Sunday, March 21, 2010

Better Finish Than I Thought (still a bad place)

I had an interesting race today. I think it showed some things I'm not so good at, some things I'm good at, and some things I've improved on since last year.

I didn't get an especially good start. Since the race was posted at 50 minutes, the start is very important, and the course I was racing on today, in Soaring Eagle County Park, is almost entirely on singletrack. The Sport class started in waves, as always. My age group is 19-29 men; today we started after the 30-39 men, the 40+ men and the single speed men.

Anyway, pretty early on in the first lap I bumped into something and came out of my pedal. Two of the juniors had chased onto the 19-29 group, so when I got underway again I was behind them. The rest of the 19-29 guys opened up a gap on the juniors, but by then we'd already run into the back of the three classes that started before us. The juniors were doing a pretty good job of chasing onto other guys and then passing them, and they were riding very close together and at a pretty good clip, so I didn't try to pass them. I finished the first lap still following them, and then passed them on the short fire road section at the beginning of the course. I never saw them again.

I spent the rest of the race more-or-less alone. I'd chase onto someone, catch my breath a little bit, and then pass him. Riders were closely spaced enough that I usually started catching glimpses of the next guy right away, and I'd close the gap and repeat. It can be hard to tell the difference between a 30-39 rider and a 19-29 rider from behind, so I had no idea if I was still behind the rest of my field, or if I'd worked my way into it. I knew I was going at about the fastest pace I could sustain for an hour, and I was afraid I was going faster and might bonk at some point.

That was the second lap of the race through about the first half of the fourth lap. In the second half of the lap, there are some creek crossings and steep, loose ascents, including one I've never been able to ride up.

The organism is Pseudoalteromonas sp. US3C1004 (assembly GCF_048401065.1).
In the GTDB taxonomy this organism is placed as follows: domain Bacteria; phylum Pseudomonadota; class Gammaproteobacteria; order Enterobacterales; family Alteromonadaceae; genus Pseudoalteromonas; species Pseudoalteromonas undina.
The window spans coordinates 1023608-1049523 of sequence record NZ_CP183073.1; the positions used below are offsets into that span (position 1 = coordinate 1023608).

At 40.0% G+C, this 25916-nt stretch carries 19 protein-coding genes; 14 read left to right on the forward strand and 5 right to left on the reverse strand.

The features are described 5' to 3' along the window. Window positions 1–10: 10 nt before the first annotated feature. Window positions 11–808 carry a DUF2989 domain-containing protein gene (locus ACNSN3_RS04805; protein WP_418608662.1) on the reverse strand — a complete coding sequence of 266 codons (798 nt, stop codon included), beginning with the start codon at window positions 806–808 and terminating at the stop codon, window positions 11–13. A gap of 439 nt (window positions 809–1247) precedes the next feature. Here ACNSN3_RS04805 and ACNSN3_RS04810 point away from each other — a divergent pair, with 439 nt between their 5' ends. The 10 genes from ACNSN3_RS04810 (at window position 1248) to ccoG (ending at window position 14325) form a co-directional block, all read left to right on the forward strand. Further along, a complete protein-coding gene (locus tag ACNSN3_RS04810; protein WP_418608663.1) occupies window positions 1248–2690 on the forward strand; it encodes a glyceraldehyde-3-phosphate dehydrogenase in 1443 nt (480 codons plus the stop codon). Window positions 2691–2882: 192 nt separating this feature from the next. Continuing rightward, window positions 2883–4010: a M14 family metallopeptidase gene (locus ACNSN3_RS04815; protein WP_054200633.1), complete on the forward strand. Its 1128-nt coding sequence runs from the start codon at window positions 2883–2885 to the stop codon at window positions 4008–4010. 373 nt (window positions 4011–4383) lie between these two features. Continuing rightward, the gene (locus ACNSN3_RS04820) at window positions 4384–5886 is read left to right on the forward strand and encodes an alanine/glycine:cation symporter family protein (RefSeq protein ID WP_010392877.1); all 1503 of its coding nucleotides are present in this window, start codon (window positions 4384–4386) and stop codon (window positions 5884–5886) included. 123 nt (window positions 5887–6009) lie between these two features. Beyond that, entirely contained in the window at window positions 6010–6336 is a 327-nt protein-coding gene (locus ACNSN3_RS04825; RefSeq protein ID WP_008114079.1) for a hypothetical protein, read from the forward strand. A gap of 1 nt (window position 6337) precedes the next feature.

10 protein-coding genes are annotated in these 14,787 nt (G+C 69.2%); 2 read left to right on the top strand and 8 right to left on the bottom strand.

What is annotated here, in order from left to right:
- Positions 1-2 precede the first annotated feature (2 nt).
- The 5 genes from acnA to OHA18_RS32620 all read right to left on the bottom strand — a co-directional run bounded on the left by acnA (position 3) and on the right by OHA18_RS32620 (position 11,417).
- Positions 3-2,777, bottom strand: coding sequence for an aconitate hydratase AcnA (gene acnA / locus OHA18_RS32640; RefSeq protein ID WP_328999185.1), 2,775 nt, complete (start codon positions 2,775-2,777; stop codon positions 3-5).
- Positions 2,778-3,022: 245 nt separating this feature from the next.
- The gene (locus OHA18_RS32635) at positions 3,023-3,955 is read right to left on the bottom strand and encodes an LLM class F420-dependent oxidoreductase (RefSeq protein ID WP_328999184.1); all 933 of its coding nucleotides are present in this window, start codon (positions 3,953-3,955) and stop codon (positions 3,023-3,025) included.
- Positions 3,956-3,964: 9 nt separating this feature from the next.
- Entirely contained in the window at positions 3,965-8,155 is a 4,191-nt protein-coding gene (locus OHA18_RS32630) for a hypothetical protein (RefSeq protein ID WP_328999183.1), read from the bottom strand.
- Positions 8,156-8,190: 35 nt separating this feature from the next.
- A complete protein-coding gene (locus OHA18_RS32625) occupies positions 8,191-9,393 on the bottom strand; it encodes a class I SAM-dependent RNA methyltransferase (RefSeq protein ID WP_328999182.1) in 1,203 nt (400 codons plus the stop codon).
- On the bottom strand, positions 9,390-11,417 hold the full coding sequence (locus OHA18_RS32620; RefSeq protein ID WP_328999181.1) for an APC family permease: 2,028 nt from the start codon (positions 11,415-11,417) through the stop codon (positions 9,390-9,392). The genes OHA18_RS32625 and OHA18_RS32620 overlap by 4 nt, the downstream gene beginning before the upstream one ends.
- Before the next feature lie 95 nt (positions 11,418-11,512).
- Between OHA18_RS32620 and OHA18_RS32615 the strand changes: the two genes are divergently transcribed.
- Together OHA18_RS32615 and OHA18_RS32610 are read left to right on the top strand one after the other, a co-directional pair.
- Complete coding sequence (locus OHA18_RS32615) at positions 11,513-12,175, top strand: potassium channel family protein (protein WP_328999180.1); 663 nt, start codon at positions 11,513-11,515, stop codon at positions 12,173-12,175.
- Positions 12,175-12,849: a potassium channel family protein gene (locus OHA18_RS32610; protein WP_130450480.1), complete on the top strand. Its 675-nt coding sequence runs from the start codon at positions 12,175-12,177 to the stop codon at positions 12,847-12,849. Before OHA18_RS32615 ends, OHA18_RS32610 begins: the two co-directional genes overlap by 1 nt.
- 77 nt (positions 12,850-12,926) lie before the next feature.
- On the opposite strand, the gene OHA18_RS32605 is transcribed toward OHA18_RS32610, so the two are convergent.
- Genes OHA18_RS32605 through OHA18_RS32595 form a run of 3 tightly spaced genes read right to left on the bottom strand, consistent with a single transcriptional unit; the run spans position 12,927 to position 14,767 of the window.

I was in that climbing/descending section when I chased onto the last older guy I passed. He was just losing his place on the wheel of two guys in my class, so I ended up a little bit behind them when I passed him, and I'd just managed to get ahead of them when we got to the run-up. There was already a guy pushing his bike up it when we got there, and I abandoned any idea of trying to get it done on the bike when I saw him. I dismounted and ran past him, then didn't manage to clip in but did kick my pedals on the remount. I missed them again on a couple more attempts, the two guys I'd passed just before the run-up and the guy on the run-up passed me, and then I managed to get back in. There are no more climbs before the fire road finish, which is a gradual climb, and the trail is particularly tight and twisty, so I spent the rest of the singletrack following them.

The turn onto the fire road is very difficult. It's a very sharp right-hand turn, and the fire road is paved with gravel, so the traction's not very good. Just to make it more interesting, there's a big rock at the outside of the turn, with a narrow slot to the left and another rock, then an irrigation ditch. There are three ways to make the turn. I opted for the tightest, slowest line, going through the big gap.